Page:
- Police Beat
- The Forecaster
SOUTH PORTLAND — Skillin Elementary School dropped two letter grades to an F in the report card released last week by the state Department of Education.
The school joins James O. Kaler Elementary School, which earned another F grade this year, on the state’s list of failing schools.
“Blech,” Skillin Principal Lucretia Bagley groaned in an interview this week. “We think it’s an anomaly.”
This is the second year of the annual assessments meant “to bring transparency and accountability” to school performance, according to a boilerplate from the DOE report. Using a generic A-to-F scale, the assessment measures third- through twelfth-grade student proficiency and improvement from standardized tests taken each fall in literacy and math.
The city’s other three elementary schools received the same grades as last year, an A for Dyer, a B for Small, and a C for Brown. Mahoney Middle School went up a grade from a B to a C, and Memorial received the same C as last year.
South Portland High School also earned another B this year.
Educators have criticized the assessment as being too simplistic, and for not taking into account the socio-economic status of students at the school. More than half of students at both Kaler and Skillin qualify for free-or-reduced-price lunches, compared with the 20-30 percent range for the other South Portland schools.
Since the standardized test for elementary school students, the New England Common Assessment Program, will be replaced next year with the new Smarter Balanced assessments, Bagley said she had her teachers spend less time on test preparation this year. That was her only guess as to why her school’s grade dropped so dramatically.
“It’s one test on one day,” she said. “It’s really not, in my mind, a good measure of what we’re doing. That’s the only thing I can come up with.”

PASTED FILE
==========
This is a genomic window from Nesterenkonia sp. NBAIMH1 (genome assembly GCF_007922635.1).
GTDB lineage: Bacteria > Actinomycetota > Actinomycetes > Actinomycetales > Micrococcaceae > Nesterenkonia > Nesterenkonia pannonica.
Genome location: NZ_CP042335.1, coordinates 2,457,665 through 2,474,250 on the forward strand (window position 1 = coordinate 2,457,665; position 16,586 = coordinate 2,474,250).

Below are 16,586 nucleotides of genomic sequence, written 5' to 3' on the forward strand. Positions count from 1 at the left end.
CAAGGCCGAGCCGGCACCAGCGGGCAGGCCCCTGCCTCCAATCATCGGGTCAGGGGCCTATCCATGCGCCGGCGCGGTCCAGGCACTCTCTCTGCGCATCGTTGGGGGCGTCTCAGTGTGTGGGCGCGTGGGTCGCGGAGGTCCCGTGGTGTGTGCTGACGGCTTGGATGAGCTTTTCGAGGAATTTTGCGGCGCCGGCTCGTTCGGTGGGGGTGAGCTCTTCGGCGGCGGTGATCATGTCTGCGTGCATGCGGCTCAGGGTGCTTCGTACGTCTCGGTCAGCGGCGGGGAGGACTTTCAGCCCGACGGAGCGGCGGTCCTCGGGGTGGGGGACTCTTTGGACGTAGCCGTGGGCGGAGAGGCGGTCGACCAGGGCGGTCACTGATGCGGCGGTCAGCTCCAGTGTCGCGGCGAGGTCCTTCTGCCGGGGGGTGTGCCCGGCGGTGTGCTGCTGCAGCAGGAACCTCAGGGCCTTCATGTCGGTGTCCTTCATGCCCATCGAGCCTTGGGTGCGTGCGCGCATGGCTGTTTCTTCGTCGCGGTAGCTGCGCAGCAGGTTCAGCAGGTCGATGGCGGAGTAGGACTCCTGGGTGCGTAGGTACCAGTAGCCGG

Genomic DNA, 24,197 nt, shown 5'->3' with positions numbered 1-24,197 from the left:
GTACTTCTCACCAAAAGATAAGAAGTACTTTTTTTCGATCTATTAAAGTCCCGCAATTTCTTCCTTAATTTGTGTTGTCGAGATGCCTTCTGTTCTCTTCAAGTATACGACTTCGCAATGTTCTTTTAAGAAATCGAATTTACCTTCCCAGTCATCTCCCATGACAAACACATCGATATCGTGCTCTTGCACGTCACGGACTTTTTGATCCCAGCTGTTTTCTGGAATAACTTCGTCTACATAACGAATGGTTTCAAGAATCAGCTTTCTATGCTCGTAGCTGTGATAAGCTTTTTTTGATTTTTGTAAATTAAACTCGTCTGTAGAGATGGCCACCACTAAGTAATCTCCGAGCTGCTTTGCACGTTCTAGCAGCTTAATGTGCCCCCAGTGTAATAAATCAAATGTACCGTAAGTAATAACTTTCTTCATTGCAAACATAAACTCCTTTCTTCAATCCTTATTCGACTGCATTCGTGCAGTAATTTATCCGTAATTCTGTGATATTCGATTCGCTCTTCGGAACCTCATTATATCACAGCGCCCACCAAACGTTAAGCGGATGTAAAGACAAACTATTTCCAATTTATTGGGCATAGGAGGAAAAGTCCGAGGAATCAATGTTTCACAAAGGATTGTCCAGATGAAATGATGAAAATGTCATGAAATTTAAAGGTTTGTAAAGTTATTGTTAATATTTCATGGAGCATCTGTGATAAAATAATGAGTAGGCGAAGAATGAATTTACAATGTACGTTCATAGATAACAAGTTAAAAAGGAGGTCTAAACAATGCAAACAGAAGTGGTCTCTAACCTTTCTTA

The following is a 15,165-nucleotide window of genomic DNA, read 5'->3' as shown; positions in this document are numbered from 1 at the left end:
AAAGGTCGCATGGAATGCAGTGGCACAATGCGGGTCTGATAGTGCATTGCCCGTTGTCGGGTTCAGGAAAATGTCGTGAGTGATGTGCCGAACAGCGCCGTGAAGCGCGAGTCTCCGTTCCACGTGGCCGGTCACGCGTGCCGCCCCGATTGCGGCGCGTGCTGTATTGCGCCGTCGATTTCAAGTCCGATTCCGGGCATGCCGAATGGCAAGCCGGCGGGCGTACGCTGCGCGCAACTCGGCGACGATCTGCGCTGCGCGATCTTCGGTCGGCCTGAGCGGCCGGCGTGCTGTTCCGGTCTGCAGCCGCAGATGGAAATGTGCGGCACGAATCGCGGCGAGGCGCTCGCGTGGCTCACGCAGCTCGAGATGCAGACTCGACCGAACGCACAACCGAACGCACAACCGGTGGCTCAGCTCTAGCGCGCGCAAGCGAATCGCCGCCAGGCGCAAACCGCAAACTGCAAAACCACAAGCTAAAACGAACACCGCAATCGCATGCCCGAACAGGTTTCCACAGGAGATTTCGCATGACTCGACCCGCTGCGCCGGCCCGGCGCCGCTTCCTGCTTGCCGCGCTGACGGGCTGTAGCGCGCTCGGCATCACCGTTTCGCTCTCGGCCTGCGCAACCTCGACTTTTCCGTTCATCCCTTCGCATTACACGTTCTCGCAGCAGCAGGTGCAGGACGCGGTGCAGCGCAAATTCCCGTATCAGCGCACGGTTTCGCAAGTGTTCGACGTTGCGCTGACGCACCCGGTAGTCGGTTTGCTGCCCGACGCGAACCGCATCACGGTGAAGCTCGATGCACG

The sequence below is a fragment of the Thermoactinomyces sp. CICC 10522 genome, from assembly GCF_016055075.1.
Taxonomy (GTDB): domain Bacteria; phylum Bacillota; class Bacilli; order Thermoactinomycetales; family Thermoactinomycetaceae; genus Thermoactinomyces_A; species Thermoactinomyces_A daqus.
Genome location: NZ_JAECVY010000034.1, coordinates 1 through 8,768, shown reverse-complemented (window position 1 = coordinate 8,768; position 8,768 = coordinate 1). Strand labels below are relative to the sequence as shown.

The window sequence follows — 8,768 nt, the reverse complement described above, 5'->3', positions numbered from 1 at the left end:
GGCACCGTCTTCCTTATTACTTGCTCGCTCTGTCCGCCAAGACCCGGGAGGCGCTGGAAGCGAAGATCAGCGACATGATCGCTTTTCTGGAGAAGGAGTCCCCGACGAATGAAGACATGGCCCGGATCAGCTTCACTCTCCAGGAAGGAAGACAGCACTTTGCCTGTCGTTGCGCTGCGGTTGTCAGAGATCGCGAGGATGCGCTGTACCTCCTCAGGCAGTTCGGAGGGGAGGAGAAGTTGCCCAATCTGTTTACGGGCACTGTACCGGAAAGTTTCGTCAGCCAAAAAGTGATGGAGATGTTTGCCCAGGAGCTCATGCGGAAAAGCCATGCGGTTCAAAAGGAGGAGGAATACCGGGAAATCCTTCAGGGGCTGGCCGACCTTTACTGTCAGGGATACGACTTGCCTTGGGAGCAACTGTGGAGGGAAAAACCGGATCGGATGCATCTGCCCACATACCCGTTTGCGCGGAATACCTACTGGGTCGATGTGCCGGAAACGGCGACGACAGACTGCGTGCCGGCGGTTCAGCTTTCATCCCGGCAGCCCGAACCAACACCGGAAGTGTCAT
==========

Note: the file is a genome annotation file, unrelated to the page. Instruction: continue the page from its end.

The announcement of the grade happened to fall on Skillin’s community night May 15, where Bagley said she and her staff were flooded with parent support.
“They came in and wrote a big sign that said ‘F=Fabulous,’” she said.
Still, Bagley said, the teachers and staff at Skillin felt like they “were hit in the gut.”
“When you see teachers working so hard, and for that to happen, who wants to hear your school has an F?” she said.
As a result of last year’s failing grade, Kaler school applied for a $1.6 million Title I school improvement grant and committed to swapping Principal Diane Lang with Dora L. Small Elementary School Principal Bonnie Hicks. The school will find out June 1 whether it received the grant.
Lang said this year’s grade “just confirms things we already knew” and that the school will “ignore the F, because it’s insulting and not helpful.”
Scarborough schools fared slightly better this year on the Maine Department of Education report cards, with Scarborough High School and Wentworth Intermediate School both advancing from B to A.
Scarborough Middle School dropped from an A to a B. Elementary schools in Scarborough are not measured by this assessment, because there are no standardized tests for students in kindergarten through second grade.
Although Superintendent of Schools George Entwistle said he was pleased with the grades, he finds them unsatisfactory measurements of school performance.
“I think that it, in some ways, is a little bit of an old-fashioned way to be thinking about these organizations that are really very complex, and students whose needs are very complex,” Entwistle said. “To simplify to A,B,C,F – I don’t think you’ll find any educator who thinks that’s a good idea.”
While Cape Elizabeth’s middle and high schools maintained their A grades, Pond Cove Elementary School dropped from an A to a B.
“We were disappointed but not surprised,” Superintendent Meredith Nadeau said of Pond Cove’s score. “It’s not news to us that our lowest quartile students aren’t making the growth we might expect. It’s something that’s been a target area in our strategic plan already. We’ve been working on our intervention model across the district for students.”
Nadeau said summer education opportunities and full-day kindergarten, which is expected to expand to all students next year, will help keep students on track.
“We still think we have a great school with great staff and teachers,” she said.
— Shelby Carignan and Brendan Twist